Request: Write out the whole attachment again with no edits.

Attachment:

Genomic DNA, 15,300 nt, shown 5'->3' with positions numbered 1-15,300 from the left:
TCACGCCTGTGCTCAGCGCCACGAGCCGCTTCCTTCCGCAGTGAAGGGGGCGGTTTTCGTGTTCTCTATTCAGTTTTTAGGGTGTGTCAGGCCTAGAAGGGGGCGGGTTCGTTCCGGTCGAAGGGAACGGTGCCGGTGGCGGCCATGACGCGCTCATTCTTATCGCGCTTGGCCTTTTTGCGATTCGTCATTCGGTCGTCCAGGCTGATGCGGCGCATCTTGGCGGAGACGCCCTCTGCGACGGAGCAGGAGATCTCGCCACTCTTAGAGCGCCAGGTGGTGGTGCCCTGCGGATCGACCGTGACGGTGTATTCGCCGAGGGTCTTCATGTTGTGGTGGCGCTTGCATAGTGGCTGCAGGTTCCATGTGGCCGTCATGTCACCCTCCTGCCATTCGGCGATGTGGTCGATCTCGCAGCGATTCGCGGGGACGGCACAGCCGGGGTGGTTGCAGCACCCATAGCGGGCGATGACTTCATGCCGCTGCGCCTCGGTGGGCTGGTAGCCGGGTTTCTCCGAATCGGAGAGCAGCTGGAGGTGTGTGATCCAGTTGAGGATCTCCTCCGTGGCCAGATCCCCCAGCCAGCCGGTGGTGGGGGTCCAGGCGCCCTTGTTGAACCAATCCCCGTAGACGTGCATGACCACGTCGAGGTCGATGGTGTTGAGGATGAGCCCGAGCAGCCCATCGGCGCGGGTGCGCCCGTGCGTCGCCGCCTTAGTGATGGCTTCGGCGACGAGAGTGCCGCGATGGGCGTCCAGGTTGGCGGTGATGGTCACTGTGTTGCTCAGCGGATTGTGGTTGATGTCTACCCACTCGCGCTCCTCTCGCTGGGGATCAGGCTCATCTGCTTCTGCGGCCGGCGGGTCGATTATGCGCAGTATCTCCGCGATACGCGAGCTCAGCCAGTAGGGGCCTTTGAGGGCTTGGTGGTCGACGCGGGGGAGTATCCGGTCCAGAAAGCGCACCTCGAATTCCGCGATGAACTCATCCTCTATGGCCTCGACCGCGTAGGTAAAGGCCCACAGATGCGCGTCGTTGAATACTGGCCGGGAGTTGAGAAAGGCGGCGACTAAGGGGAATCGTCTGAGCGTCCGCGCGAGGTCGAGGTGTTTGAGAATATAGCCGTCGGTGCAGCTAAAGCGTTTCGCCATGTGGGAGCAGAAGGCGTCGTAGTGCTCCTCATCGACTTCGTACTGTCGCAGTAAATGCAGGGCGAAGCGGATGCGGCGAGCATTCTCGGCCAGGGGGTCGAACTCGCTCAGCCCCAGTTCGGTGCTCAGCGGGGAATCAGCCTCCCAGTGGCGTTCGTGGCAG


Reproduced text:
Genomic DNA, 15,300 nt, shown 5'->3' with positions numbered 1-15,300 from the left:
TCACGCCTGTGCTCAGCGCCACGAGCCGCTTCCTTCCGCAGTGAAGGGGGCGGTTTTCGTGTTCTCTATTCAGTTTTTAGGGTGTGTCAGGCCTAGAAGGGGGCGGGTTCGTTCCGGTCGAAGGGAACGGTGCCGGTGGCGGCCATGACGCGCTCATTCTTATCGCGCTTGGCCTTTTTGCGATTCGTCATTCGGTCGTCCAGGCTGATGCGGCGCATCTTGGCGGAGACGCCCTCTGCGACGGAGCAGGAGATCTCGCCACTCTTAGAGCGCCAGGTGGTGGTGCCCTGCGGATCGACCGTGACGGTGTATTCGCCGAGGGTCTTCATGTTGTGGTGGCGCTTGCATAGTGGCTGCAGGTTCCATGTGGCCGTCATGTCACCCTCCTGCCATTCGGCGATGTGGTCGATCTCGCAGCGATTCGCGGGGACGGCACAGCCGGGGTGGTTGCAGCACCCATAGCGGGCGATGACTTCATGCCGCTGCGCCTCGGTGGGCTGGTAGCCGGGTTTCTCCGAATCGGAGAGCAGCTGGAGGTGTGTGATCCAGTTGAGGATCTCCTCCGTGGCCAGATCCCCCAGCCAGCCGGTGGTGGGGGTCCAGGCGCCCTTGTTGAACCAATCCCCGTAGACGTGCATGACCACGTCGAGGTCGATGGTGTTGAGGATGAGCCCGAGCAGCCCATCGGCGCGGGTGCGCCCGTGCGTCGCCGCCTTAGTGATGGCTTCGGCGACGAGAGTGCCGCGATGGGCGTCCAGGTTGGCGGTGATGGTCACTGTGTTGCTCAGCGGATTGTGGTTGATGTCTACCCACTCGCGCTCCTCTCGCTGGGGATCAGGCTCATCTGCTTCTGCGGCCGGCGGGTCGATTATGCGCAGTATCTCCGCGATACGCGAGCTCAGCCAGTAGGGGCCTTTGAGGGCTTGGTGGTCGACGCGGGGGAGTATCCGGTCCAGAAAGCGCACCTCGAATTCCGCGATGAACTCATCCTCTATGGCCTCGACCGCGTAGGTAAAGGCCCACAGATGCGCGTCGTTGAATACTGGCCGGGAGTTGAGAAAGGCGGCGACTAAGGGGAATCGTCTGAGCGTCCGCGCGAGGTCGAGGTGTTTGAGAATATAGCCGTCGGTGCAGCTAAAGCGTTTCGCCATGTGGGAGCAGAAGGCGTCGTAGTGCTCCTCATCGACTTCGTACTGTCGCAGTAAATGCAGGGCGAAGCGGATGCGGCGAGCATTCTCGGCCAGGGGGTCGAACTCGCTCAGCCCCAGTTCGGTGCTCAGCGGGGAATCAGCCTCCCAGTGGCGTTCGTGGCAG